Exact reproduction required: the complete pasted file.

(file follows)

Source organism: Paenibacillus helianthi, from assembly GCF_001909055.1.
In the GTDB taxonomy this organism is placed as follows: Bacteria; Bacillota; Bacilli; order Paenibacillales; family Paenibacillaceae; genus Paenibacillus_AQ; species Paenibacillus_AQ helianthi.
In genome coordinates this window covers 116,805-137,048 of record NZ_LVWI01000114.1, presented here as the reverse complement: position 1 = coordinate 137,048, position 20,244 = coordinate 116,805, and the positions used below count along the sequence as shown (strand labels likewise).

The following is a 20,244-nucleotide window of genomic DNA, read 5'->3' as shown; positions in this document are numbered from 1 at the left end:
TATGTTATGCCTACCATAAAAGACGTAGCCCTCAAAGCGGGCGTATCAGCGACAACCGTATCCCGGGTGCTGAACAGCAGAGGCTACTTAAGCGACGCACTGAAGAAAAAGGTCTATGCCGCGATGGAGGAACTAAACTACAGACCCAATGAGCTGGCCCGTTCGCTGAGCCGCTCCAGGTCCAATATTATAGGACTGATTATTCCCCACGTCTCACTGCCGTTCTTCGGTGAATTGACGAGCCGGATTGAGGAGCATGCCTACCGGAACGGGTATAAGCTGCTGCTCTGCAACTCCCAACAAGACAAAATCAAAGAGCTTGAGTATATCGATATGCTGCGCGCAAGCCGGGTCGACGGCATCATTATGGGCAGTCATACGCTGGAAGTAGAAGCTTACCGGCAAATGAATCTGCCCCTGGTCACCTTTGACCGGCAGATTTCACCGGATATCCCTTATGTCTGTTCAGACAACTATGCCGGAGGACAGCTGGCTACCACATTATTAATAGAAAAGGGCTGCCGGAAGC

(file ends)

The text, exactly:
Source organism: Paenibacillus helianthi, from assembly GCF_001909055.1.
In the GTDB taxonomy this organism is placed as follows: Bacteria; Bacillota; Bacilli; order Paenibacillales; family Paenibacillaceae; genus Paenibacillus_AQ; species Paenibacillus_AQ helianthi.
In genome coordinates this window covers 116,805-137,048 of record NZ_LVWI01000114.1, presented here as the reverse complement: position 1 = coordinate 137,048, position 20,244 = coordinate 116,805, and the positions used below count along the sequence as shown (strand labels likewise).

The following is a 20,244-nucleotide window of genomic DNA, read 5'->3' as shown; positions in this document are numbered from 1 at the left end:
TATGTTATGCCTACCATAAAAGACGTAGCCCTCAAAGCGGGCGTATCAGCGACAACCGTATCCCGGGTGCTGAACAGCAGAGGCTACTTAAGCGACGCACTGAAGAAAAAGGTCTATGCCGCGATGGAGGAACTAAACTACAGACCCAATGAGCTGGCCCGTTCGCTGAGCCGCTCCAGGTCCAATATTATAGGACTGATTATTCCCCACGTCTCACTGCCGTTCTTCGGTGAATTGACGAGCCGGATTGAGGAGCATGCCTACCGGAACGGGTATAAGCTGCTGCTCTGCAACTCCCAACAAGACAAAATCAAAGAGCTTGAGTATATCGATATGCTGCGCGCAAGCCGGGTCGACGGCATCATTATGGGCAGTCATACGCTGGAAGTAGAAGCTTACCGGCAAATGAATCTGCCCCTGGTCACCTTTGACCGGCAGATTTCACCGGATATCCCTTATGTCTGTTCAGACAACTATGCCGGAGGACAGCTGGCTACCACATTATTAATAGAAAAGGGCTGCCGGAAGC